Machine & Deep Learning: Non-Critical Deployment
In last week’s article, I outlined the first phase of adopting machine & deep learning (ML/DL) which is concerned with experimentation and prototyping. In the figure below, we show the steps that companies typically evolve through while adopting AI, ML and DL solutions. As shown in the figure, the next step is the careful use of ML/DL in products, solutions and services in a non-critical capacity. Although this is the point where ML/DL models are put in operation and customers can experience the benefits, initially companies are careful about the use of these models as these are viewed as unpredictable. Consequently, the deployment is only done for non-critical functionality in the offering.
Starting with non-critical deployment of ML/DL components is critical to learn about the challenges the company might experience as it moves to the use of ML/DL components in more critical deployments where potentially exceptional, unpredictable and erratic behavior severely undermines customer value derived from products, solutions and services
In our research (see reference below), we have identified that companies that have reached this step experience a number of main challenges. These challenges are associated with the four stages of working with ML/DL components, i.e. assemble data-set, create model, train & evaluate and deploy. Below we discuss the key challenge in each stage.
During the first stage where the company needs to assemble the data sets, organizations experience three main challenges. The first is that data that would be needed for training and validation is spread out across the company and needs to be collected from a variety of different data silos. The associated challenge is of course that the data from different silos may easily use different semantics and schemes for similar or related data items. Second, in most cases, ML/DL models required labelled models for supervised learning. Although the company may have the data available, it often is far from obvious to deduce what labels need to be associated with each data item. Finally, available data sets typically are assembled for specific purposes, causing the data to not be representative of reality, but rather contain a significant over-representation of specific cases or data.
During the second stage the engineers are concerned with creating a model that is aligned with the problem at hand and that generates the desired output, such as a classification or prediction. Whereas during experimentation and prototyping, any model that achieves a some level of accuracy is acceptable, in this step the model will be exposed to customers. This requires the quality of the model to be higher, but most companies lack the skills and competencies to improve on a basic model. Doing so requires the ability to analyze which elements, algorithms or layers in the model cause the lack of accuracy as well as the ability to take corrective action to address the problem.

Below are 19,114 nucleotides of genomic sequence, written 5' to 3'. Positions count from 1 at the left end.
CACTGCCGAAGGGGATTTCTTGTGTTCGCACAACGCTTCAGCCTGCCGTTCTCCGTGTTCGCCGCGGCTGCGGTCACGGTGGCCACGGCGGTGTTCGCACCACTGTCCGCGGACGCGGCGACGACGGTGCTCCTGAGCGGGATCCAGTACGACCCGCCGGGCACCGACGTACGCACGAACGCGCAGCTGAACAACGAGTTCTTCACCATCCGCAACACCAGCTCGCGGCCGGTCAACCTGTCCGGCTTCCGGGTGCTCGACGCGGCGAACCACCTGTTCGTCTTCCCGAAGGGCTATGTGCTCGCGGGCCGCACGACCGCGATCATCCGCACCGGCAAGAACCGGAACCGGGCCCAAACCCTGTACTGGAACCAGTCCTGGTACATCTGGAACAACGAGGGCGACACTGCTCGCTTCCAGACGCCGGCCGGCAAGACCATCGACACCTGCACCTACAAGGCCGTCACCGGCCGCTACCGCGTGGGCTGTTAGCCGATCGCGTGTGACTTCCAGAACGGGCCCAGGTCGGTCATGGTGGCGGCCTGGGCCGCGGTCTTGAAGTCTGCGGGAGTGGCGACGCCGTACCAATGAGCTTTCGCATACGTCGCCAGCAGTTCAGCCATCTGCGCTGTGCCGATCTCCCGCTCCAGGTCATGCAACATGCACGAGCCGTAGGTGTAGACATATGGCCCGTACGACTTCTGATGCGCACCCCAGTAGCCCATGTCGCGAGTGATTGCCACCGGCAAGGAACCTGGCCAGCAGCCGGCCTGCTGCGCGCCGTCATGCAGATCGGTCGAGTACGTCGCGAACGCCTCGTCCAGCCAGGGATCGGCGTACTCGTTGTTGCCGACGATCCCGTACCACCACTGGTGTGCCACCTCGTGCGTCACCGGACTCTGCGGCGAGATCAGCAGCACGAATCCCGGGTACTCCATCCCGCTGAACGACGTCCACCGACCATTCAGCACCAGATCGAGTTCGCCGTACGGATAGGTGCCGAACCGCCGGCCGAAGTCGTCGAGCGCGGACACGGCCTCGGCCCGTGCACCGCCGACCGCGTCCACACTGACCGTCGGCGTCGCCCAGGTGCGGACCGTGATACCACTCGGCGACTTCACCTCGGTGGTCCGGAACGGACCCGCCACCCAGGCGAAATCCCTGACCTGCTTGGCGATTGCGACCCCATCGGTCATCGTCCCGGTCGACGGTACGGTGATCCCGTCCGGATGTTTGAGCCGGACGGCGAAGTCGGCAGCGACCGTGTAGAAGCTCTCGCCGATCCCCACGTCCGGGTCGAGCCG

The training and evaluation stage is concerned with training and evaluating the model defined in the previous stage. The key challenge here often is the availability of data for training and evaluation. Although approaches such as k-fold cross-validation exist and more experienced data scientists will know how to use these, in practice the company is in the early stages of adopting AI/ML/DL solutions and the amount of available talent in the company tends to be limited.
The deployment stage is on the receiving end of the challenges experienced in the previous stages and this frequently results in a significant training-serving skew. This means that the model performs significantly worse in deployment than in training. This is typically caused by a difference between the data used during training and the data served during operations.
Concluding, companies evolve through a number of steps when adopting AI/ML/DL models. In this article we discussed the challenges that companies experience in the second step where the company deploys the first ML/DL models in non-critical parts of products, solutions and services. The main challenges are concerned with assembling labelled data sets of sufficient quality and quantity as well as the skills of engineers to improve under-performing models. These challenges may cause a significant training-serving skew when models get deployed.
The purpose of this article was to outline the challenges in order to help companies adopt ML/DL solutions while avoiding the traps that we outlined. Machine and deep learning offer fabulous technology that can provide incredible results and benefits. However, it comes with significant engineering challenges some of which we have outlined in the above. Good luck!
Reference: Lucy Ellen Lwakatare, Aiswarya Raj, Jan Bosch, Helena Holmström Olsson and Ivica Crnkovic, A taxonomy of software engineering challenges for machine learning systems: An empirical investigation, XP 2019 (forthcoming), 2019.
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